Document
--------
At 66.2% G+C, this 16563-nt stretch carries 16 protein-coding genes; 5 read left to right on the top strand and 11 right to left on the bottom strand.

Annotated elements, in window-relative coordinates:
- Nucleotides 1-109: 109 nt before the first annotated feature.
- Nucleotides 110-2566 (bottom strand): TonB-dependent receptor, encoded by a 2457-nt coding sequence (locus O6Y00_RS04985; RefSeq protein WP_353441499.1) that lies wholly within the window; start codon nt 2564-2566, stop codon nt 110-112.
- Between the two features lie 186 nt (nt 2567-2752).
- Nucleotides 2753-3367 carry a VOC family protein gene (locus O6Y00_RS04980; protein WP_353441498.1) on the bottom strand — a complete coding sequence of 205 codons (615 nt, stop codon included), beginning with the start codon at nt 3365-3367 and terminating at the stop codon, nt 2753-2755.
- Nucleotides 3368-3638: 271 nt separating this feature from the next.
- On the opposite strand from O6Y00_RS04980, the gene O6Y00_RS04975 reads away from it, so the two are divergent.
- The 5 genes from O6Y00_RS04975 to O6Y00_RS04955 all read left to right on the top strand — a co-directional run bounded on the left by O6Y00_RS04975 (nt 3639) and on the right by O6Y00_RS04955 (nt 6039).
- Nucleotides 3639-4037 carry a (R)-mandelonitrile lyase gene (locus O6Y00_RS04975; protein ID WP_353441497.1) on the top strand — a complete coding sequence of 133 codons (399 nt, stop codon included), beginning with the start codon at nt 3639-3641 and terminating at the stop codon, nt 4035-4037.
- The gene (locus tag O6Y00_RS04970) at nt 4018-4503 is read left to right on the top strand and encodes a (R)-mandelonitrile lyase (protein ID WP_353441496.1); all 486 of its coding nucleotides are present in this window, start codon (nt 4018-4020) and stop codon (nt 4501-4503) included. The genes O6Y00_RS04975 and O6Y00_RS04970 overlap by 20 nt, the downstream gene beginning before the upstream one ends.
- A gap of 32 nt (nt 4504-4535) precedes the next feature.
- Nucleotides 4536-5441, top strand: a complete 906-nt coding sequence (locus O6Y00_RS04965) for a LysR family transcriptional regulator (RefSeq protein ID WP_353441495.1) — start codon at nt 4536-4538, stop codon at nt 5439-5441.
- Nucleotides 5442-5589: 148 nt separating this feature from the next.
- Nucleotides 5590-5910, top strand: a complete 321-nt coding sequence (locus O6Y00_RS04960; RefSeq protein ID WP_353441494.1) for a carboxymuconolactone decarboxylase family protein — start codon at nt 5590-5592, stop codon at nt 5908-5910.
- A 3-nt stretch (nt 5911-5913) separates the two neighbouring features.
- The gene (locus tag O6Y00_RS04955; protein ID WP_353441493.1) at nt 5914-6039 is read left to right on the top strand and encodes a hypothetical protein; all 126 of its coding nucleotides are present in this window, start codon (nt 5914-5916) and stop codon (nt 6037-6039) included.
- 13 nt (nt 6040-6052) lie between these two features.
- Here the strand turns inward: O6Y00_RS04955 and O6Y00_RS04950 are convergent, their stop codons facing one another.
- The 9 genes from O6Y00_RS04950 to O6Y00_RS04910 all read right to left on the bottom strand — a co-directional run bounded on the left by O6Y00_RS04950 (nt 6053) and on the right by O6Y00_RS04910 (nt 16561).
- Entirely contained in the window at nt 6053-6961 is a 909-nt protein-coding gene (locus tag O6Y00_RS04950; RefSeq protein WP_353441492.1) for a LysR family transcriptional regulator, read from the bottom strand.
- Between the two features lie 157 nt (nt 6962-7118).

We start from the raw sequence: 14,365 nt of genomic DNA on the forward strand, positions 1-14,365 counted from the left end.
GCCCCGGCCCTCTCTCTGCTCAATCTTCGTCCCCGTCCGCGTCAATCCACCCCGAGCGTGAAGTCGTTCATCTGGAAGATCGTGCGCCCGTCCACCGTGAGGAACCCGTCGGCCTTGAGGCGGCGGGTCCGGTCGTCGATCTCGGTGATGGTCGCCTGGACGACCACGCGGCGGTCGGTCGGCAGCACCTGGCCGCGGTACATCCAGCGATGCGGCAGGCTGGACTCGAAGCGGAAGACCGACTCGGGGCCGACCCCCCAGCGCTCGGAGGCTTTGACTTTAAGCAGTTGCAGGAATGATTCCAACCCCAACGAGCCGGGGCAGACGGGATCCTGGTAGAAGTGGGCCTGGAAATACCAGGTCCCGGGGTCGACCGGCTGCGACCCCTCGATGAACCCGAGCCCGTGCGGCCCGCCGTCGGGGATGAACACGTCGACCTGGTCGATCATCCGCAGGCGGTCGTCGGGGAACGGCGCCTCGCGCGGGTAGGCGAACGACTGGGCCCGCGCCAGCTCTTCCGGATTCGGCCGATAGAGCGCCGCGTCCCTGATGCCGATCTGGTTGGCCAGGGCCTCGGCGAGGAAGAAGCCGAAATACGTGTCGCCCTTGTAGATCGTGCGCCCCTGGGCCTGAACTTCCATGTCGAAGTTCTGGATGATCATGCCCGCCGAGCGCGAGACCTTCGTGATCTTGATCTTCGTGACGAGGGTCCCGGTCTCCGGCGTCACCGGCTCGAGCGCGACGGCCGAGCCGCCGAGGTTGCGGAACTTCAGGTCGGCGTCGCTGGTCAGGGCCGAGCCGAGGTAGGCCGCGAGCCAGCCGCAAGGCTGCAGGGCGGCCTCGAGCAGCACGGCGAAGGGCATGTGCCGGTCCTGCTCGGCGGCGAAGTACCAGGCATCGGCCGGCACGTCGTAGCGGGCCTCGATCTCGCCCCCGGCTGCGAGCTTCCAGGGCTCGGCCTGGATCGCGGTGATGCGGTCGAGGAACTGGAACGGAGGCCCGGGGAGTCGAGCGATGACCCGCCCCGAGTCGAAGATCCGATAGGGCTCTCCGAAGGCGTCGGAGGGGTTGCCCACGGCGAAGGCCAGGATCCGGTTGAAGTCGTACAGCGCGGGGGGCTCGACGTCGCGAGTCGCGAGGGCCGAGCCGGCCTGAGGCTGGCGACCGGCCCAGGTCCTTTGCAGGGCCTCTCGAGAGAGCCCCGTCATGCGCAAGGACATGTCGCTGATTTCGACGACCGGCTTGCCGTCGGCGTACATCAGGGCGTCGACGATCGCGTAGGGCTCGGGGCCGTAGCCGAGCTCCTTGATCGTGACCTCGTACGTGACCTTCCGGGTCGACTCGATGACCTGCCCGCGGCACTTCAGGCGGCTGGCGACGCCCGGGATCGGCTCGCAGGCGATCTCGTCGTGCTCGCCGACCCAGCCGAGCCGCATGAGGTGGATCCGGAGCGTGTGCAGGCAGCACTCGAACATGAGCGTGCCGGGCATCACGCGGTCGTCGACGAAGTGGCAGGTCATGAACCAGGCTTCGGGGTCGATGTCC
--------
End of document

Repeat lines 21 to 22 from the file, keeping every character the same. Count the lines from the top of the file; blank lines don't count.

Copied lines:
- Entirely contained in the window at nt 6053-6961 is a 909-nt protein-coding gene (locus tag O6Y00_RS04950; RefSeq protein WP_353441492.1) for a LysR family transcriptional regulator, read from the bottom strand.
- Between the two features lie 157 nt (nt 6962-7118).